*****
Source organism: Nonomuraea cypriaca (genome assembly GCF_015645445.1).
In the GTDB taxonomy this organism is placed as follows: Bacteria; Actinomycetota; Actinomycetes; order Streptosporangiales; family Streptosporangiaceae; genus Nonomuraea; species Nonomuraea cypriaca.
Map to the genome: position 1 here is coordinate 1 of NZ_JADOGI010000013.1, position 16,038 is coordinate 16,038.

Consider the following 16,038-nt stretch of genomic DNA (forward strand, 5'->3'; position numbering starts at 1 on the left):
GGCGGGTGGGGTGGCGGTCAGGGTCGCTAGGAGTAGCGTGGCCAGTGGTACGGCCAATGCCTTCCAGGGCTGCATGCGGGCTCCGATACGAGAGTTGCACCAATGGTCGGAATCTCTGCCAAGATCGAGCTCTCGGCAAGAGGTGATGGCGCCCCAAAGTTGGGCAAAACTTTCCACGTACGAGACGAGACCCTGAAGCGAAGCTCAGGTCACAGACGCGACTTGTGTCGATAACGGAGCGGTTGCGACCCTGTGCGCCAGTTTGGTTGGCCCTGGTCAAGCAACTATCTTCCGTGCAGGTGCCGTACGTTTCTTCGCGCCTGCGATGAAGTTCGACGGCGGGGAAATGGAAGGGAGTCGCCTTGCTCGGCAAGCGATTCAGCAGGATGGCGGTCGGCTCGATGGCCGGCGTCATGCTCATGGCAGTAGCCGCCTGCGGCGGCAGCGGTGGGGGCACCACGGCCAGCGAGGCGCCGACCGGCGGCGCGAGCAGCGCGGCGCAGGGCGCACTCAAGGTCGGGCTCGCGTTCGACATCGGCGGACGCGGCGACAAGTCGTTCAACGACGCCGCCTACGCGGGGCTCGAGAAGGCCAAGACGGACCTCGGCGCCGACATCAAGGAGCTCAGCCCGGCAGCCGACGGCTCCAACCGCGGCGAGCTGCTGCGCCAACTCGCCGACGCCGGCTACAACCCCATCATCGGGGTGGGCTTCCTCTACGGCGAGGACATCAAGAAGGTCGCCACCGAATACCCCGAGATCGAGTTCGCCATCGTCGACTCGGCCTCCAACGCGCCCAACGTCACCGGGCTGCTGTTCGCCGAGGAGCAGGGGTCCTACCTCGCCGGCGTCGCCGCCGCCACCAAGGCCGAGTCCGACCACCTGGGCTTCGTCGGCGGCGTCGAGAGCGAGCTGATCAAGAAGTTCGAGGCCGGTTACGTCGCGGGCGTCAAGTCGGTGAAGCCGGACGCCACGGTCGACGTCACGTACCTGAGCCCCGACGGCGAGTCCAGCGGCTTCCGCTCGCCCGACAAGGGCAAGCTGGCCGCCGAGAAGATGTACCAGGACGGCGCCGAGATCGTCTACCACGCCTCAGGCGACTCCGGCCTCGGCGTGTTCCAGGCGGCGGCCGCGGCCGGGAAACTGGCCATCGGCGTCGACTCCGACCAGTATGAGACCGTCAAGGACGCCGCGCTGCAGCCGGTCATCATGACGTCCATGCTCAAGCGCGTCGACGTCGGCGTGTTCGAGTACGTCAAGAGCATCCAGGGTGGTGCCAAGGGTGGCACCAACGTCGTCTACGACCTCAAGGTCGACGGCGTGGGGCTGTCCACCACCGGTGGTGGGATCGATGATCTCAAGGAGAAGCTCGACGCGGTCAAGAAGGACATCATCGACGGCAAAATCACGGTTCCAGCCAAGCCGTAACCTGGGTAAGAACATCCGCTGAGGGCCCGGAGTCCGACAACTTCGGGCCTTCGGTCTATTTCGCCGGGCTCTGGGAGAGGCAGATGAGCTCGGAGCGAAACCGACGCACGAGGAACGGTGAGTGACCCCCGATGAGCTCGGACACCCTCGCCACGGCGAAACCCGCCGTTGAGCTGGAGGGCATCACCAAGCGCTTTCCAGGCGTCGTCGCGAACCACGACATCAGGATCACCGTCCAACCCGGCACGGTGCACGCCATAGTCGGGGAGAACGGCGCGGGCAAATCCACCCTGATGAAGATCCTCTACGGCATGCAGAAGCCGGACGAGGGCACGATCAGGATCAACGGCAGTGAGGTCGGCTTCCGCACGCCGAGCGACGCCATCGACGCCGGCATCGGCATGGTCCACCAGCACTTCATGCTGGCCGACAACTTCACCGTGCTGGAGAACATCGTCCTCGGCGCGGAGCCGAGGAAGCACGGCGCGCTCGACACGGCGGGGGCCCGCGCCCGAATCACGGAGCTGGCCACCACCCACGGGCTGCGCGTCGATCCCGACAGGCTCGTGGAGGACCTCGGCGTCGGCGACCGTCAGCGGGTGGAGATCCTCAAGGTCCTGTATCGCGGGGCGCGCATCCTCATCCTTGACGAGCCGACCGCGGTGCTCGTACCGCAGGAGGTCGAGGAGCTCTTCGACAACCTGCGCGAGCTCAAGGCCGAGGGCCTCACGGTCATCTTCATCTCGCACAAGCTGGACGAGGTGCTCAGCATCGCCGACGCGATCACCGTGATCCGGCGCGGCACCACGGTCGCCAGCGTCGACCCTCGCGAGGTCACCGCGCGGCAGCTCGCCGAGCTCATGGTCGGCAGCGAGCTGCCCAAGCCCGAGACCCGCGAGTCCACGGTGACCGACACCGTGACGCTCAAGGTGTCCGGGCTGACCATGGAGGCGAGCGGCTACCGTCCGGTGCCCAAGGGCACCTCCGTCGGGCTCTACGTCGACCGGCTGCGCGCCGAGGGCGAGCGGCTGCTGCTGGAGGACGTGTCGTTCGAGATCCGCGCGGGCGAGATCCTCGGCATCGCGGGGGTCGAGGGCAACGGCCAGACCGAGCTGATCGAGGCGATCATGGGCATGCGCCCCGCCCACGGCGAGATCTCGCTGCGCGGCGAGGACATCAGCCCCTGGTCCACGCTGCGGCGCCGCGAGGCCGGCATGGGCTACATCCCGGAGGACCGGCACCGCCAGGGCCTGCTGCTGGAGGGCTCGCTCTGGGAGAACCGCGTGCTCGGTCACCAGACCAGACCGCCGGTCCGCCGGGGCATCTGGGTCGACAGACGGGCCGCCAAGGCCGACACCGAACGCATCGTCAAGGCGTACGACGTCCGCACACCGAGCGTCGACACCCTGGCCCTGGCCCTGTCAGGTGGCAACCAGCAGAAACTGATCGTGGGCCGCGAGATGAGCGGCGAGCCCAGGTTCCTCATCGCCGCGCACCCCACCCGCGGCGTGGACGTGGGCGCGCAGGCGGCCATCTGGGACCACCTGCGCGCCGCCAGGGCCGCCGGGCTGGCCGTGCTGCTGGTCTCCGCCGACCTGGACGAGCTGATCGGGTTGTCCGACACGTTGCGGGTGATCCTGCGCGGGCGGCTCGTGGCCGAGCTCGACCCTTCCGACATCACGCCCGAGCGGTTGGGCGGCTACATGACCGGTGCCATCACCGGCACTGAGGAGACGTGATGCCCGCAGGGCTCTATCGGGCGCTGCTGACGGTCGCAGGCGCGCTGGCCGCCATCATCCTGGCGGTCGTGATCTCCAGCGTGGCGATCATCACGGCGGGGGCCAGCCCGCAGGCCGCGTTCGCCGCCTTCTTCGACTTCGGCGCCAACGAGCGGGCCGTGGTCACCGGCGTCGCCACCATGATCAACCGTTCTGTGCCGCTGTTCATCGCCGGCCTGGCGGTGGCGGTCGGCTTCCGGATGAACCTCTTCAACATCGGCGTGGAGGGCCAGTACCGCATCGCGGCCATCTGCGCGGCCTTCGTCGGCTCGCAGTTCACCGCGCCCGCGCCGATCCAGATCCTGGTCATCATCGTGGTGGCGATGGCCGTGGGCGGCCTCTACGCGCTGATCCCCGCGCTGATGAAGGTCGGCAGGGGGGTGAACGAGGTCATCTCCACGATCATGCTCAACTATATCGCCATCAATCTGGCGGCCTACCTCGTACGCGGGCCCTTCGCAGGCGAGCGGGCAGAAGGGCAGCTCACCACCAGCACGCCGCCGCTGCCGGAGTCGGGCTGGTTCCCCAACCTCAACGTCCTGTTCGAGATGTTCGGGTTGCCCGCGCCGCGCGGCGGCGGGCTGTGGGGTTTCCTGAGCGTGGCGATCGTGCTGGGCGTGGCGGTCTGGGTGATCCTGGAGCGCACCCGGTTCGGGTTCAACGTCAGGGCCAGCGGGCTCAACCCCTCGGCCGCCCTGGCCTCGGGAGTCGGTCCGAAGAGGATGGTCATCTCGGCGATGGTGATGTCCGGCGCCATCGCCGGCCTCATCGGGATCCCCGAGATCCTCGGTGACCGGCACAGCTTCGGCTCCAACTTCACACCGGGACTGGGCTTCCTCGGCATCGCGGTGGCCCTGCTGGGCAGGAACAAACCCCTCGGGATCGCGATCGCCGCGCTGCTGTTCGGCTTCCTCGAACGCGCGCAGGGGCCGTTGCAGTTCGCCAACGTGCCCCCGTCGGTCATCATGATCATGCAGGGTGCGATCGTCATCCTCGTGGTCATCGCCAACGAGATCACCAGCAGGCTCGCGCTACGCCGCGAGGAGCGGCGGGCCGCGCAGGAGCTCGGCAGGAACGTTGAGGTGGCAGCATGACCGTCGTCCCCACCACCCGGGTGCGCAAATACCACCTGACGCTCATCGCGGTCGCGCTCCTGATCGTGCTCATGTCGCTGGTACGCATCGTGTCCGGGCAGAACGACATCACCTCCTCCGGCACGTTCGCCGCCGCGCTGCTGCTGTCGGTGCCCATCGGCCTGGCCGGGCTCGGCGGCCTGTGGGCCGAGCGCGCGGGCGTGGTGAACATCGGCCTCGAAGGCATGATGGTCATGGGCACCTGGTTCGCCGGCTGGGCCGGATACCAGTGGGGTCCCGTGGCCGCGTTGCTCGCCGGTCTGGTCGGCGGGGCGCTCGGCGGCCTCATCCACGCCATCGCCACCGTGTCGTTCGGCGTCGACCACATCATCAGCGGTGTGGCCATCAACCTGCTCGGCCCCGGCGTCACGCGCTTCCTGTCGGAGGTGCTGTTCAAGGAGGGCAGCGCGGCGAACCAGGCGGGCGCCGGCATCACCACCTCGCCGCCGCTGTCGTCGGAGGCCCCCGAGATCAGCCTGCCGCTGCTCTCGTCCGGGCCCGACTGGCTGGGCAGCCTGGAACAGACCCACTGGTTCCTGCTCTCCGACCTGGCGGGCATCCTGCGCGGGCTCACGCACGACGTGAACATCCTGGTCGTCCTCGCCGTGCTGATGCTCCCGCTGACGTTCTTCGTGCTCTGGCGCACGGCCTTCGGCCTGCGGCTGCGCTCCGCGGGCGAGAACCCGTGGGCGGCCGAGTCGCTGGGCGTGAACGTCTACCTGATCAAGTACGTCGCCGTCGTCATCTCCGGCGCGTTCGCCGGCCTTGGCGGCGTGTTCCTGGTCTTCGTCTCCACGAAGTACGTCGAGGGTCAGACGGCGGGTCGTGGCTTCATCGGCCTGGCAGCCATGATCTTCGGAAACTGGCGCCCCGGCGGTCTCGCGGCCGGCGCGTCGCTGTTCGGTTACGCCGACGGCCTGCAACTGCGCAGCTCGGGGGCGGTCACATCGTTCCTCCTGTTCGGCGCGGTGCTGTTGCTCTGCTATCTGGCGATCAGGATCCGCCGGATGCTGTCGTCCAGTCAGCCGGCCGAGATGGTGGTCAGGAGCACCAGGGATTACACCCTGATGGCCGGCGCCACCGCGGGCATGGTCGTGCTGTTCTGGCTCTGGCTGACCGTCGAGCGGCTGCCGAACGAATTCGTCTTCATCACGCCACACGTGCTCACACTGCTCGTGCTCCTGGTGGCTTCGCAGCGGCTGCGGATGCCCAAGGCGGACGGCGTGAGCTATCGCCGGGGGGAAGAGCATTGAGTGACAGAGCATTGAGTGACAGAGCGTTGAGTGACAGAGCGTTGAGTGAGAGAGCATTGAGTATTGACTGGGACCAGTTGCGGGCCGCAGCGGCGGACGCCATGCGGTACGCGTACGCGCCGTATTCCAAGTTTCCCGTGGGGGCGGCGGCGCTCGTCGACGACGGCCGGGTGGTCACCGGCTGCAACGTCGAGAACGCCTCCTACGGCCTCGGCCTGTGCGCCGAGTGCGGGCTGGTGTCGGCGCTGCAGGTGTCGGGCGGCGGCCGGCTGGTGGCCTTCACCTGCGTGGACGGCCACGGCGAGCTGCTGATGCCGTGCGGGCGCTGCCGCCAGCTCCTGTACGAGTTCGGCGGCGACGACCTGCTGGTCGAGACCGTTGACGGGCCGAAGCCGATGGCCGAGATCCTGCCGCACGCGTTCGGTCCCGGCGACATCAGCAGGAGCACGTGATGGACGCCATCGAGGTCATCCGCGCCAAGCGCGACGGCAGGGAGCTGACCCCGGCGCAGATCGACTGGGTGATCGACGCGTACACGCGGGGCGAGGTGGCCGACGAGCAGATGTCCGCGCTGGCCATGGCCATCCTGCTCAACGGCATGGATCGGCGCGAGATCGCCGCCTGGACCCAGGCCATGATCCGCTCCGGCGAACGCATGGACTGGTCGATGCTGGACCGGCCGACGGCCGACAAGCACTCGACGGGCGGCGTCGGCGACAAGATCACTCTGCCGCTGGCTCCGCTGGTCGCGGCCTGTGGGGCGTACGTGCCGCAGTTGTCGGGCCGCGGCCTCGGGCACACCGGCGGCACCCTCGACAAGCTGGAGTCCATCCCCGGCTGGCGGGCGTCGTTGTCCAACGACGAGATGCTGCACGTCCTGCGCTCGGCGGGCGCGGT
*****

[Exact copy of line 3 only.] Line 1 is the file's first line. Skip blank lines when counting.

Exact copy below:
Map to the genome: position 1 here is coordinate 1 of NZ_JADOGI010000013.1, position 16,038 is coordinate 16,038.